Dixie Chicks Change Their Name in the Face of Racial Justice
Yesterday the world of country music took notice as the Dixie Chicks changed their name to The Chicks as a way of distancing themselves from the confederate era South.
The Chicks did not make any sort of public announcement to make their name change official. In fact, a spokeswoman at the group’s label, Columbia Records told the press that The Chicks had no comment on their name change. Rather, they simply released a new song called ‘March, March’ on Thursday and billed themselves with their new name.
The release of the song was accompanied by a video. Both the song lyrics and the video reference current and past public protests for racial justice, climate change, police brutality, gun violence and LGBTQ rights. It also scrolls the name of dozens of black people that died due to police brutality and hate crimes.
The Chicks are no strangers to taking a political stand. In 2003, shorty before the U.S. invaded Iraq, lead singer Natalie Maines told a London audience that she did not support President Bush’s actions and that she was ashamed to be from the same state as him (that being Texas).
As a result, the band experienced a career upset. Country radio stations refused to play their songs. There were even anti-Dixie chicks demonstrations where former fans burned their CDs. Even three years later, broadcast networks like NBC and the CW refused to run ads for the band’s documentary ‘Shut Up & Sing’.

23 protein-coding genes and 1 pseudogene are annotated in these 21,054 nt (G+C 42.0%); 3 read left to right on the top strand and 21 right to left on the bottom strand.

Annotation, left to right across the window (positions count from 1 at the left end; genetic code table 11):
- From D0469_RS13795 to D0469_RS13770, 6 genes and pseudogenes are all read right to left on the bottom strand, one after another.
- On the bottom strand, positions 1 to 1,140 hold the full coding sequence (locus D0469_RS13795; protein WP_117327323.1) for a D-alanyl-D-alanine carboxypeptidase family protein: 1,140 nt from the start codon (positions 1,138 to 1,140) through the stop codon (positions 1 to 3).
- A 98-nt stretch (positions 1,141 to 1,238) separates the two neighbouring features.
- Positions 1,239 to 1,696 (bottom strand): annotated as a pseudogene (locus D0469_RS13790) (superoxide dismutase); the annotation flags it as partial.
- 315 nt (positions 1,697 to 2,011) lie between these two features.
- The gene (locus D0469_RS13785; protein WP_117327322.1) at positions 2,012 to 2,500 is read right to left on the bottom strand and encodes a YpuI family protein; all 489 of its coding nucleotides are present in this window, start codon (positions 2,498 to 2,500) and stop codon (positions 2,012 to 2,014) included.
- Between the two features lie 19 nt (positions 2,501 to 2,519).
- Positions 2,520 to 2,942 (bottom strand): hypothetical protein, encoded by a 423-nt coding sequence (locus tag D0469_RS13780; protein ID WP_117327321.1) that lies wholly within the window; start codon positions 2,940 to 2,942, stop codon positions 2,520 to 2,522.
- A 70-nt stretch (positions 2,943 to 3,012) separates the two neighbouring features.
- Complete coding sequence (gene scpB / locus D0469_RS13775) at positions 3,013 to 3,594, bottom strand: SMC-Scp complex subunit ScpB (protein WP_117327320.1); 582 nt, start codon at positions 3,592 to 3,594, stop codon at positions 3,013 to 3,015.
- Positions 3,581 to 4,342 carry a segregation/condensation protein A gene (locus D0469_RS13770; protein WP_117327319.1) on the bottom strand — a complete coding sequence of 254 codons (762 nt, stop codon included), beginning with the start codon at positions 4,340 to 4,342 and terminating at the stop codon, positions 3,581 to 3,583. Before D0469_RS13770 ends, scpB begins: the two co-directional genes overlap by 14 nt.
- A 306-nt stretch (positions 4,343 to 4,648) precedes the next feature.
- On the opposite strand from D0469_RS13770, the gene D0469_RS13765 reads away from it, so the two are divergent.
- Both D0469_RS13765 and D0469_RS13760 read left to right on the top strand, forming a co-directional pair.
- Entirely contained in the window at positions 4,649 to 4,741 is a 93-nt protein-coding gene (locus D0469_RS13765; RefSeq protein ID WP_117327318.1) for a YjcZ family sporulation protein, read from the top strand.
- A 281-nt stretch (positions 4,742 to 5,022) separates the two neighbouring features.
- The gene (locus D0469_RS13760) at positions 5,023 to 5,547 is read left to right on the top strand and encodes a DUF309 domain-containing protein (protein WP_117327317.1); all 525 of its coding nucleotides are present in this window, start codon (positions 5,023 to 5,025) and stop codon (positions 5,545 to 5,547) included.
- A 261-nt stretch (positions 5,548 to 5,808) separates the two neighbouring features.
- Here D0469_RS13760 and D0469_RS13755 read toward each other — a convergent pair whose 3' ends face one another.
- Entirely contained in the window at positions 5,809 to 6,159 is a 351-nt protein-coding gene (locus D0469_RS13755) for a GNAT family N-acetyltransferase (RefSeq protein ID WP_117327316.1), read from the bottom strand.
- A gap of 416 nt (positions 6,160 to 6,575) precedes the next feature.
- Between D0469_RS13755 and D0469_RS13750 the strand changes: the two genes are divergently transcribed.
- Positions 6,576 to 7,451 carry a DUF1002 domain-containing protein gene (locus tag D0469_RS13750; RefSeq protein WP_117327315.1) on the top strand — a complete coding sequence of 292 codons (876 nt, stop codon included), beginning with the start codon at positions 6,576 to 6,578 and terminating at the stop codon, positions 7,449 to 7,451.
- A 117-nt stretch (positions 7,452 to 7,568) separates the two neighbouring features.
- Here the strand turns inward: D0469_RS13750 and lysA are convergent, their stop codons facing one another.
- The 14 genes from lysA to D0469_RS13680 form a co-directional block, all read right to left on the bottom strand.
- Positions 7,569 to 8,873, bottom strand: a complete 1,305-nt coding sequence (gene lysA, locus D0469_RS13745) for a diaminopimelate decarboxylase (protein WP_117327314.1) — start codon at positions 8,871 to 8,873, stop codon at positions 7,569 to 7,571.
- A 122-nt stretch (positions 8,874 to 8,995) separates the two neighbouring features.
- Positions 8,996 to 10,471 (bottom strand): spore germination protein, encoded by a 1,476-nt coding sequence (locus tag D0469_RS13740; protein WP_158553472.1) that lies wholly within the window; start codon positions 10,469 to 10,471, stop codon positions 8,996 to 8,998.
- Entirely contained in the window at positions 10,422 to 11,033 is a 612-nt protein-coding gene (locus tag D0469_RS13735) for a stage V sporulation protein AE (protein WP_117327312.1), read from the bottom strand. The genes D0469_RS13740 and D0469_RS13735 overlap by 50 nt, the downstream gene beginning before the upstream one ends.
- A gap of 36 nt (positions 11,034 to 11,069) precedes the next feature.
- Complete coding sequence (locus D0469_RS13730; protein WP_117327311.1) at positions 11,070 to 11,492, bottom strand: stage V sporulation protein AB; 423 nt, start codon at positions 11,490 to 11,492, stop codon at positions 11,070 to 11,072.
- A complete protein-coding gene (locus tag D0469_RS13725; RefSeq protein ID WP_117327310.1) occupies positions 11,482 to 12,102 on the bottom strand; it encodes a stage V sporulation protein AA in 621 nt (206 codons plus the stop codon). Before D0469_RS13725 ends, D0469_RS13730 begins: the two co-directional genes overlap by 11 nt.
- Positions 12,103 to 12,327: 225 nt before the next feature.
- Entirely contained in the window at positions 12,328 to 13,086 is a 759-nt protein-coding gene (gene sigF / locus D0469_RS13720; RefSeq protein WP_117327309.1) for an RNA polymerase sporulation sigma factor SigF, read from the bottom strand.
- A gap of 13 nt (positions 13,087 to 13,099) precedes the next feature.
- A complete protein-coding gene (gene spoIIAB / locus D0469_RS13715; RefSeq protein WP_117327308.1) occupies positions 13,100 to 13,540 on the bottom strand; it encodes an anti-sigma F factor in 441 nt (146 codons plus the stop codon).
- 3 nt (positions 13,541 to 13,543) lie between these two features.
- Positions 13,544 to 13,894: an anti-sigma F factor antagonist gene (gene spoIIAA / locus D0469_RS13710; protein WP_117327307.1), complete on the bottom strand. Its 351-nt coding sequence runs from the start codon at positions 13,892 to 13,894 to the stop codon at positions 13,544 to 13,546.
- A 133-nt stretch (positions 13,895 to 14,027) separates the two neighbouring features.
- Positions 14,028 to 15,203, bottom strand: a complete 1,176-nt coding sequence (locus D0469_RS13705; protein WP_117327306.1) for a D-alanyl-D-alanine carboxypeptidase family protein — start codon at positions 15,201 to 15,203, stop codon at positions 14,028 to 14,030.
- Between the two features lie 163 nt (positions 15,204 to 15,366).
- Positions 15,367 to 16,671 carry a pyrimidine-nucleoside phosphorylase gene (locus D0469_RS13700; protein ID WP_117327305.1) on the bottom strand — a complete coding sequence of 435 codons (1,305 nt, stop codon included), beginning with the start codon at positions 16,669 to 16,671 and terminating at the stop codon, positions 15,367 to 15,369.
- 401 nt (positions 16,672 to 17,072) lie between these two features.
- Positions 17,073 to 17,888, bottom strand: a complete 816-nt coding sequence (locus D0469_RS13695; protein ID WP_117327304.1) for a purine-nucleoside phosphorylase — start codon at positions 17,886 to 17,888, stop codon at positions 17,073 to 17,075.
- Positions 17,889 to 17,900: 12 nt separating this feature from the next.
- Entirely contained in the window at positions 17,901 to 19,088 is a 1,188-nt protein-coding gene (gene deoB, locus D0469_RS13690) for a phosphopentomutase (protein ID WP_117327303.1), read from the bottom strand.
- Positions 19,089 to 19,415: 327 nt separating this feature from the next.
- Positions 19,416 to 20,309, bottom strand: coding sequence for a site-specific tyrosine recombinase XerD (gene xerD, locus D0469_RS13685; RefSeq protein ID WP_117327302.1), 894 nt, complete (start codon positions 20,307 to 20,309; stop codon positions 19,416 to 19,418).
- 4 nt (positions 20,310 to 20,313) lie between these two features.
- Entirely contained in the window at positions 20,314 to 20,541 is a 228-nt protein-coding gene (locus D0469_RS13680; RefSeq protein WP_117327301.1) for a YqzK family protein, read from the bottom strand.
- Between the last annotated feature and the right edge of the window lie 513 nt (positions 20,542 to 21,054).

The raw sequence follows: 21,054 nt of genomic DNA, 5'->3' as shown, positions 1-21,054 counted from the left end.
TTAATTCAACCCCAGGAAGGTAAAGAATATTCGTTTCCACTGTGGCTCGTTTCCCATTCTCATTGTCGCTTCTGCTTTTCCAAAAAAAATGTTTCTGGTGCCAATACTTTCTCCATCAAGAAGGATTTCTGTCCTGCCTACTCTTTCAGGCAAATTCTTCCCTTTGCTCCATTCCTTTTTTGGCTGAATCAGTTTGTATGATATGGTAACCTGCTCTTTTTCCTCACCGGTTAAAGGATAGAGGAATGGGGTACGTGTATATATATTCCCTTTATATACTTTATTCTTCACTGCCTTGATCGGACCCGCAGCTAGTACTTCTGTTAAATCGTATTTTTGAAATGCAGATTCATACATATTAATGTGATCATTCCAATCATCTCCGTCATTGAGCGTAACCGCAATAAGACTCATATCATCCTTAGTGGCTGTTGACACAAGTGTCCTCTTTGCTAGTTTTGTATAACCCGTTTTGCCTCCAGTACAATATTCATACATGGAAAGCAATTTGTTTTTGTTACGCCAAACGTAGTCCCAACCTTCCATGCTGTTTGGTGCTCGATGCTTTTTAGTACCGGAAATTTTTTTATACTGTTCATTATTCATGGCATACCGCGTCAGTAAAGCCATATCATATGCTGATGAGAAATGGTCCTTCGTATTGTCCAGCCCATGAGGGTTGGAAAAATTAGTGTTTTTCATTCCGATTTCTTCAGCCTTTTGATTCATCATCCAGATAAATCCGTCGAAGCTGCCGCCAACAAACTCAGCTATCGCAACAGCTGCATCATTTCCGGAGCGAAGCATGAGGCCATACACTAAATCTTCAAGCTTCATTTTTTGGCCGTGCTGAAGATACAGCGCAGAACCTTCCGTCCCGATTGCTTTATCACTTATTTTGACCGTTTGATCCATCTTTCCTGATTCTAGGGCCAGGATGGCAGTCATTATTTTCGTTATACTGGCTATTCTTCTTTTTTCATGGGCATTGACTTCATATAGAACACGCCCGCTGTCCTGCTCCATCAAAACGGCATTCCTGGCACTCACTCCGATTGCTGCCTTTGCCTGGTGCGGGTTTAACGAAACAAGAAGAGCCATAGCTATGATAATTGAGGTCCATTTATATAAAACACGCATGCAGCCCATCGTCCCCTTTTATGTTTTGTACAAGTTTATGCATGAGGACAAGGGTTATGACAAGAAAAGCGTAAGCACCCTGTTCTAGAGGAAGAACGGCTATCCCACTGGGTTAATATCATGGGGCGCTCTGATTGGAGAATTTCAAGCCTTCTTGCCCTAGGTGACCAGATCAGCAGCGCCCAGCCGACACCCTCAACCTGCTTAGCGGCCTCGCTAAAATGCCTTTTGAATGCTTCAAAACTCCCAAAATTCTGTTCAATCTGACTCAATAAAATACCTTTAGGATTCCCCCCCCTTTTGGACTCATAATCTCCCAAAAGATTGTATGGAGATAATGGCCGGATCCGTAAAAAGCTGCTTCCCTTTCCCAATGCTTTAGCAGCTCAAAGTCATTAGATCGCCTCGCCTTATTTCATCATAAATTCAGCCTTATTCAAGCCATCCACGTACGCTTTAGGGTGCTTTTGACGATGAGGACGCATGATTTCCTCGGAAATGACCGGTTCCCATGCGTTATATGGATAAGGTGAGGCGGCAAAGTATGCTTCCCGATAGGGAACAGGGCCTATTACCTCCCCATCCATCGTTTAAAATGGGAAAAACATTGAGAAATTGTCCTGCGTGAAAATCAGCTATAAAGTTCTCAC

The Dixie Chicks are not the only band to change their name in the face of social justice. Earlier this month Lady Antebellum changed their name to Lady A. The band did so to eliminate any connotations the name had in linking them to slavery.
Antebellum refers to a pre civil war era in the south when slavery was practiced. Although the band claims they first took the name because it reminded them of the Southern style of music they play and because the home where they did their first photo shoot had an antebellum style of architecture, they did not want anyone linking them to racism. Therefore they chose to shorten their name to Lady A.
In similar news, (former?) Van Halen singer David Lee Roth stated that moving forward he would be known as David L. Roth or simply “El Roth”. He took to social media posting. “David ‘Lee’ Roth changes name! Diamond Dave, following Lady Antebellum’s (now ‘Lady A’) example, will be dropping the ‘Lee’ from now on. He wants us all to call him ‘David L. Roth’ or simply ‘El Roth. Bannana (sic) fana-fo-fana.”
We can only assume he made the move as a reference to any possible linkage to confederate general Robert E. Lee. We have no idea why he included the ‘Banana fana-fo-fana reference or what the meaning of his self-made illustration featuring a giant frog and a tiny human was meant to signify. Many assume it was all meant to be a joke.
There are definitely a lot of changes going on in the music industry in an effort to support a more tolerant world. What do you think of all this?